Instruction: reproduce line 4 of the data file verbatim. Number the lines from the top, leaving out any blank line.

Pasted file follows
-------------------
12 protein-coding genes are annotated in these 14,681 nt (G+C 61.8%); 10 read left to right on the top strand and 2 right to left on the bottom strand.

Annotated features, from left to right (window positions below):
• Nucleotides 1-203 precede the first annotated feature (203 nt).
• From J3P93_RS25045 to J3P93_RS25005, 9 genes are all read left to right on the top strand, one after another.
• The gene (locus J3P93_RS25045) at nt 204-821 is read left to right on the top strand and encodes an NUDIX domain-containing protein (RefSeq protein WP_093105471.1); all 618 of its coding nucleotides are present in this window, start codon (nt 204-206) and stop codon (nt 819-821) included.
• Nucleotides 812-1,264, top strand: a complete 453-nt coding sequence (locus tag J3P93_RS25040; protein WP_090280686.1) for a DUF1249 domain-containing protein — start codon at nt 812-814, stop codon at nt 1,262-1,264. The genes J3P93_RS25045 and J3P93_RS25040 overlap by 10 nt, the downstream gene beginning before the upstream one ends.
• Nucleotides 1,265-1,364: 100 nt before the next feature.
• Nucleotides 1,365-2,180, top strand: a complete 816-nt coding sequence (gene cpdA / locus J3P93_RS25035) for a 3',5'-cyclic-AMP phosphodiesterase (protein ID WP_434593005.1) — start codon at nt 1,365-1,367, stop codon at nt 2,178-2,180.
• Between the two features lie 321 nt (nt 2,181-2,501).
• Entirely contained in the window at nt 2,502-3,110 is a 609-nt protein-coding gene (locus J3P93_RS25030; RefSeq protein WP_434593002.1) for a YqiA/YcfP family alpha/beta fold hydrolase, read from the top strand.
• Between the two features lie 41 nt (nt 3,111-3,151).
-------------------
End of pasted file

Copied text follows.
• From J3P93_RS25045 to J3P93_RS25005, 9 genes are all read left to right on the top strand, one after another.